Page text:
Must Be an Election Year: Bullets Are Flying Off the Shelves

Another election is approaching and it's no coincidence that 2012 is shaping up to be a huge year for sales of bullets and guns. President Obama is even being referred to as "salesman of the year."

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When Barack Obama was elected president and the Democrats regained control of Congress four years ago, a boom time for gun sales soon followed. A record number of background checks were conducted during the election month of November 2008, and retailers reported sharp increases in firearm sales (up 39% in early 2009). The spikes came at least partly the result of fears that new government leadership would soon make it more difficult to buy guns, via tougher gun control legislation. Another election is approaching and it’s no coincidence that 2012 is shaping up to be a huge year for sales of bullets and guns. President Obama is even being referred to as “salesman of the year” among gun industry insiders. He may have competition for that title, though, in the form of … zombies?

Few firms welcome the reelection of Barack Obama quite as much, and for quite as odd a reason, as Olin Corp., a company based in Clayton, Missouri, that manufacturers bullets for Winchester rifles and handguns. The St. Louis Post-Dispatch reports that Olin’s ammunition sales have risen strongly during the first quarter of 2012, increasing 8% overall and 13% among civilians. During an April conference call with analysts, Olin’s CEO said the increase in sales “may be related to the election.”

The comments of analysts suggest that the forthcoming election have a more definite impact on rising sales. Bloomberg quoted the report on Olin by Susquehanna Financial Group’s Don Carson, which states:

“Obama is reportedly referred to as ‘salesman of the year’ in the firearms and ammunition industry as gun-rights supporters stock up on supplies ahead of a possible more restrictive environment.”

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Demand for firearms and ammunition is expected to increase as the 2012 election grows nearer, even as the prices set by Olin and other weapons manufacturers are increasing.

Gun sales in cities such as Detroit have been brisk this year, according to Crain’s Detroit Business. One gun shop owner in the metro Detroit area, named Ray (no joke) Jihad (not sure if the name’s been good or bad for business since 2001) says that he while he normally sells 10 guns per day, he’s been averaging 30 firearm sales daily in 2012. Background checks required for immediate firearm transactions have reported increased for 22 months in a row.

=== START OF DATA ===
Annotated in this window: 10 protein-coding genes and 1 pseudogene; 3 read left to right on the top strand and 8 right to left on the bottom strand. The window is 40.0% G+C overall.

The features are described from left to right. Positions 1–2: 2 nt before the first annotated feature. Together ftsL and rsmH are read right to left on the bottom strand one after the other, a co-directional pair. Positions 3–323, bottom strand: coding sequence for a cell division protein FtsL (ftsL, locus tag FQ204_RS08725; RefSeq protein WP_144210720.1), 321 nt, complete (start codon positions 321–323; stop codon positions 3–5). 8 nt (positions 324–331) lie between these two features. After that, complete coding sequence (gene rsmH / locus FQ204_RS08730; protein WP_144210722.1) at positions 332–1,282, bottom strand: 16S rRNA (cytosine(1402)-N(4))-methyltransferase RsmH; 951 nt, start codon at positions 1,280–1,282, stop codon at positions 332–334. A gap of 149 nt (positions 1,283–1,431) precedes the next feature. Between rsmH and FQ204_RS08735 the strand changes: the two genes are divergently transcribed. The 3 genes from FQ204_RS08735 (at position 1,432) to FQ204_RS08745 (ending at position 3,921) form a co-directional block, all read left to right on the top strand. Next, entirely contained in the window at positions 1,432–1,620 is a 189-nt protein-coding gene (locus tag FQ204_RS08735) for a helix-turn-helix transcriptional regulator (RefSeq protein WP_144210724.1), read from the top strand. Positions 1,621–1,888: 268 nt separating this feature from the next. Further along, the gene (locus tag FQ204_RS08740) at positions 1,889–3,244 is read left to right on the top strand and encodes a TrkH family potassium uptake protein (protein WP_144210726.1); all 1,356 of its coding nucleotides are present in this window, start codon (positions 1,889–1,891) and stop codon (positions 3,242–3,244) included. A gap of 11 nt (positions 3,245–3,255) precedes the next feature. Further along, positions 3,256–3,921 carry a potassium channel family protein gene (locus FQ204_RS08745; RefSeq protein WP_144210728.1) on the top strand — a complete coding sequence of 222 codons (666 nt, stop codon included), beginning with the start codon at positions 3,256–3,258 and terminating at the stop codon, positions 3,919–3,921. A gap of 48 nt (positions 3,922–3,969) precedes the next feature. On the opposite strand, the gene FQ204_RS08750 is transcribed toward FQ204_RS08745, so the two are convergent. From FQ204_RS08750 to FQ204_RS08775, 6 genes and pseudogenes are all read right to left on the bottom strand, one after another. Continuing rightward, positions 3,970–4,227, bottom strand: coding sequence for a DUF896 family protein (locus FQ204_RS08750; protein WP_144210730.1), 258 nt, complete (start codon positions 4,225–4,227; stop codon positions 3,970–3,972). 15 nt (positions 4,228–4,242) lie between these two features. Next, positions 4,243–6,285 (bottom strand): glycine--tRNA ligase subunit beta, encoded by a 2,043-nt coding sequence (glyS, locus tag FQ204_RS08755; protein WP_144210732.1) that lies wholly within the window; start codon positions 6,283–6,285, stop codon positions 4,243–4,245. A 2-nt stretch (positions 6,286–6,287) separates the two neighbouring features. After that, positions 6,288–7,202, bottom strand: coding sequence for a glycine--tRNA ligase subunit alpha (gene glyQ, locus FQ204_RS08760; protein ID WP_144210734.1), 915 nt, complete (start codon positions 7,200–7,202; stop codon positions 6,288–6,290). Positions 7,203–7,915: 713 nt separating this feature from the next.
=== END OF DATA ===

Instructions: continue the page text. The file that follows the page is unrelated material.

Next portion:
Sales of certain semiautomatic assault rifles have been especially strong in the months leading up to the 2012 election, out of fears that a lame-duck Obama would have little political reason holding him back from banning the weapons.

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Perhaps, though, there’s another force other than President Obama causing the increase in firearm sales. We speak, of course, of zombies.

The recent rise in fear/fascination of a zombie apocalypse, buoyed on by high-profile instances of cannibalism, has manifest itself in several parts of the economy, including some clever (mostly ironic) marketing.

Weapons makers have also joined the zombie crazy: Nebraska’s Hornady Manufacturing Co. introduced Z-MAX bullets (the Z is for “zombie,” and they’re ideal when preparing for “Zombiegeddon”), while Guns and Ammo roundup up a full roster of zombie-related weapon products displayed at a convention earlier this year.

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“The whole zombie niche has taken off and the (gun) market has responded,” Lawrence Keane, of the National Shooting Sports Foundation, told Crain’s. “It’s become a big thing in which people have these shooting competitions (to shoot zombie targets).”

Just imagine if a zombie Barack Obama was on the loose. That’d really make gun sales soar.

Brad Tuttle is a reporter at TIME. Find him on Twitter at @bradrtuttle. You can also continue the discussion on TIME’s Facebook page and on Twitter at @TIME.